Harvard Business School Professor Linda Hill provided studied insights during Directors & Dialogue December.
Linda Hill, Ph.D., not only studies the link between what leaders do and whether their organizations can innovate time and again—she also seeks to answer the question: What does the senior management team need from the board to facilitate innovation?
The Wallace Brett Donham professor of business administration at Harvard Business School and faculty chair of the Leadership Initiative, Hill presented the session, “The Board’s New Innovation Imperative Collective Genius: The Art and Practice of Leading Innovation” at Directors & Dialogue December last week. The program concluded with a third keynote on Dec. 16; recordings of all three sessions will be available for registered participants.
Governing innovation as boards must do “is actually really, really difficult work,” noted Hill, who called herself an “organizational anthropologist” because her work involves talking with business leaders about what they are doing and what is and is not working well for them.
5 Key Challenges to Governing Innovation
From her conversations with business leaders, Hill has identified five reasons boards may fail to support innovation at their organizations:
1. Insufficient time. Most senior management teams work a lot and very hard as they lead their organizations. “All that work pushes out innovation,” Hill says. Spending so many hours figuring out “what can we do to be faster, cheaper, better” may preclude having time to support innovation.
2. An outdated innovation and risk agenda. In many cases, boards don’t have the expertise required to analyze the potential risks and rewards associated with innovation. As a result, they may inadvertently communicate a lack of interest in innovation to their CEOs.
3. Lack of expertise. Hill said that it’s currently very tough to find board members who know enough about digital delivery and digital transformation, when that knowledge is exactly what organizations need on their boards today.
4. Conflict avoidance. “Most boards have a polite culture,” she emphasized. “They don’t really like to engage in conflict. We’re talking about good constructive fights” as what is needed to really illuminate the pros and cons of an innovation.
5. Tell and sell mentality. Perhaps because the board may have an outdated innovation and risk agenda, senior managers sometimes resort to “telling” directors what’s going on and trying to “sell” them on existing initiatives, rather than asking them to provide insight and to add to the innovation process. “Without the support of the board, management is less likely to pursue step-change innovations,” she explained.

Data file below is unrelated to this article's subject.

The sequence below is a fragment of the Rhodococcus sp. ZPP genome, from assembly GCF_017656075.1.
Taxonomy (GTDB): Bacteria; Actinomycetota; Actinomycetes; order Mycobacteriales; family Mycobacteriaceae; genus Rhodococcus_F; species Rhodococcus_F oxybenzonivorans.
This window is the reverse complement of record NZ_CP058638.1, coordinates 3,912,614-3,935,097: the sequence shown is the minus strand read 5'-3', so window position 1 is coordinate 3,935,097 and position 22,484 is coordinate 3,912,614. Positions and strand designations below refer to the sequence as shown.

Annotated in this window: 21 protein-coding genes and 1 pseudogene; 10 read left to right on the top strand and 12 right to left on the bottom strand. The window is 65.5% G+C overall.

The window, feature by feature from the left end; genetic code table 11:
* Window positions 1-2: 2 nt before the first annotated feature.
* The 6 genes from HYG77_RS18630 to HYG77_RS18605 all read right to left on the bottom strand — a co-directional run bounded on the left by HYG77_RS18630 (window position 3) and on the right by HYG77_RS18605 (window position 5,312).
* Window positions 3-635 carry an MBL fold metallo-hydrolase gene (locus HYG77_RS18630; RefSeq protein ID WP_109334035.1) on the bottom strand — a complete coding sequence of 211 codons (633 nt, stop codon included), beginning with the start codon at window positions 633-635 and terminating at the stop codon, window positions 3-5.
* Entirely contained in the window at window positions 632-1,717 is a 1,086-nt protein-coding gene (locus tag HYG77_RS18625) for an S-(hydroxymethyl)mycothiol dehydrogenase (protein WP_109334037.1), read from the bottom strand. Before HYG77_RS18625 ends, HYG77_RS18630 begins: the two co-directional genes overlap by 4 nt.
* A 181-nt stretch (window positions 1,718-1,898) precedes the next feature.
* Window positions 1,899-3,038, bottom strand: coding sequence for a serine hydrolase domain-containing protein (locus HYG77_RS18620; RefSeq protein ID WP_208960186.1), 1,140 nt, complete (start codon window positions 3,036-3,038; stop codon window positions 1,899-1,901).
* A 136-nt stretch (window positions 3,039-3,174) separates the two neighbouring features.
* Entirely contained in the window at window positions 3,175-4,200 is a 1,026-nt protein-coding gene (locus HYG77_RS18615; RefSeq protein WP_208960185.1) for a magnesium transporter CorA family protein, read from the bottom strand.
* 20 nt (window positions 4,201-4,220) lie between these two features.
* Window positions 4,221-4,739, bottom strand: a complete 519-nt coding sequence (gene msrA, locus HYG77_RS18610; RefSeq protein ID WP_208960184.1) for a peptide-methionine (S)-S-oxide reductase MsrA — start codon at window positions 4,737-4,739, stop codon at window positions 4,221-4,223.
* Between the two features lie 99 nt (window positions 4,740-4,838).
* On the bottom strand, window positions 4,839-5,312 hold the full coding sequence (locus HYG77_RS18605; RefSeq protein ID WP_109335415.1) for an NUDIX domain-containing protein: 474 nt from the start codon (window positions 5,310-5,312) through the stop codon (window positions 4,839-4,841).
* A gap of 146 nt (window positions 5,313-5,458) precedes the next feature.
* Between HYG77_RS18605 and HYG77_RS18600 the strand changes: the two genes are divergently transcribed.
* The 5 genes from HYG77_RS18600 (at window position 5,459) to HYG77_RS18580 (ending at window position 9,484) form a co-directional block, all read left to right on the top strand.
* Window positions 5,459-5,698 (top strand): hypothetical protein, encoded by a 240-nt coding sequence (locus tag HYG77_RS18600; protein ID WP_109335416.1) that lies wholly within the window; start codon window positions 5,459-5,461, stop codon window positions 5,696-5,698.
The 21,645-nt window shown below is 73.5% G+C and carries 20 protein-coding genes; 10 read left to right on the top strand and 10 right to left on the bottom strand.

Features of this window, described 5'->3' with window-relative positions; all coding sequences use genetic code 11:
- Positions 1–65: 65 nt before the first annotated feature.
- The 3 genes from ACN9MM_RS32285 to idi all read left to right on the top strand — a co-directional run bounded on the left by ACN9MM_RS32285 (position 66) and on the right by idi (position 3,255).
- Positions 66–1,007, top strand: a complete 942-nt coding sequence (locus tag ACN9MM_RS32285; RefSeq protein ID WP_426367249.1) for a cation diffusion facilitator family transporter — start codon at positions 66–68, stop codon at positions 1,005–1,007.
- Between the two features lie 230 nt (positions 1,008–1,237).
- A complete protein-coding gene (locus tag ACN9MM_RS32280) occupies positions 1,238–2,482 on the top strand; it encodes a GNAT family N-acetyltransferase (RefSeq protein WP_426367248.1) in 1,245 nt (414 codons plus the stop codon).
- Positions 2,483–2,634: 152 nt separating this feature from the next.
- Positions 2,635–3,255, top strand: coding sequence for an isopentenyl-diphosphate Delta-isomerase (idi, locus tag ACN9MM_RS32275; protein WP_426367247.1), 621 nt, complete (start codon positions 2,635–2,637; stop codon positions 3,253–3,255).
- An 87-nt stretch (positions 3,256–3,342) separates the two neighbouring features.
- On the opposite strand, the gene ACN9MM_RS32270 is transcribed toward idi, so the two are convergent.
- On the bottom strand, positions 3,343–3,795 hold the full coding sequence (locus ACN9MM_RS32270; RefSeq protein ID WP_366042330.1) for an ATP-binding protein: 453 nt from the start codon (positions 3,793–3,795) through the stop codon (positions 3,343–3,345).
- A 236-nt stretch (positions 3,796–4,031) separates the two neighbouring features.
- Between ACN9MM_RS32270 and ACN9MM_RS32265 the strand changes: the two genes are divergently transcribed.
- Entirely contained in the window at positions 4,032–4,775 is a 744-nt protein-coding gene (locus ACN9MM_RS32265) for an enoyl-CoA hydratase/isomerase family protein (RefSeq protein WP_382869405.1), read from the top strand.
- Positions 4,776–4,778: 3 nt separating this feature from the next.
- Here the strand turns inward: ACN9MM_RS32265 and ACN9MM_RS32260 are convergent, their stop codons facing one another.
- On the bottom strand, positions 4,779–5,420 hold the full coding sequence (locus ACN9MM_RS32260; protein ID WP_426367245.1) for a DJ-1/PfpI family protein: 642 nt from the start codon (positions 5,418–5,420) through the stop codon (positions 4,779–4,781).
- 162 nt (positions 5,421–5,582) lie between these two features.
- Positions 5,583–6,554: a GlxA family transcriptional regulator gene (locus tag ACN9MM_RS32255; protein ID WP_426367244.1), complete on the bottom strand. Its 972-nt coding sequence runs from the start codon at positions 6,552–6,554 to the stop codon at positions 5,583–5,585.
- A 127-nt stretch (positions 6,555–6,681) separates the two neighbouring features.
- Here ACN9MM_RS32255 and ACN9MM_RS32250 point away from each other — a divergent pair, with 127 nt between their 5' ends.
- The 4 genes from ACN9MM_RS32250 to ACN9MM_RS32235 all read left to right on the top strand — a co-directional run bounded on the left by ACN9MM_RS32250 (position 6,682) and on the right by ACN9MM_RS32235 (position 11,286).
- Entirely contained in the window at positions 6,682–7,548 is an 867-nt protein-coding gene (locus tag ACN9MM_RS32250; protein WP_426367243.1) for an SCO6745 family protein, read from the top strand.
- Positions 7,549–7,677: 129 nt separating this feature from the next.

5 Key Solutions to Innovation Governance Challenges
In her research, Hill also has identified five things boards can do if they want to support innovation at their organizations:
1. Prioritize agility and innovation. Boards need to communicate the messages of “we’ve got to be agile” and “we’ve got to innovate,” Hill emphasized.
2. Protect the core and reimagine for the future. Regulated organizations like credit unions tend to focus on protecting their core—the work of doing things faster, better and cheaper, Hill said. But boards that are more supportive of innovation “also look at the member experience” and ask, “Can we really differentiate what we’re offering?”
3. Have diversity of thought and collective literacy. Hill emphasized that having diversity of thought is not the same as demographic diversity, although boosting demographic diversity may bring some diversity of thought. She described the example of Pfizer leveraging diversity of thought to redesign its vaccine trial process. The supply chain company worked with human-centered designers from Delta airlines to help it focus on its customers’ needs. Hill also emphasized that boards need to consider what they collectively need to know to govern innovation effectively. She said leaders are doing things like taking master classes and meeting with customers to help them “break frame as a board and think about possibilities.”
4. Nurture creative abrasion. Sometimes the most innovative outcomes stem from situations in which people with different approaches constructively grate against one another. This can be difficult to obtain, however, since so many people avoid conflict.
5. Redefine creative abrasion as a partnership. Hill said a CEO might want to say to a board chair: “I kind of need you to be a sparring partner on this. I need to hear honestly what you think isn’t working.” She also described how challenging this can be to do. “It doesn’t always go as smoothly as you like. Sometimes board members do step in too much. Sometimes things are said that make the CEO look less than competent.” But the goal is for the organization to make “praiseworthy missteps” because that’s where learning—and the next innovation—might come from. “The board can provide this outside-in, this bigger picture for the management team,” Hill said. “You need to do that in a way in which you’re engaged in real dialogue.”
In this era of the pandemic, board members have a special opportunity to learn how to work together with their CEOs and senior management teams to create organizations that innovate time and again. “Look at this opportunity with fresh eyes,” Hill advised.
Lisa Hochgraf is senior editor at CUES.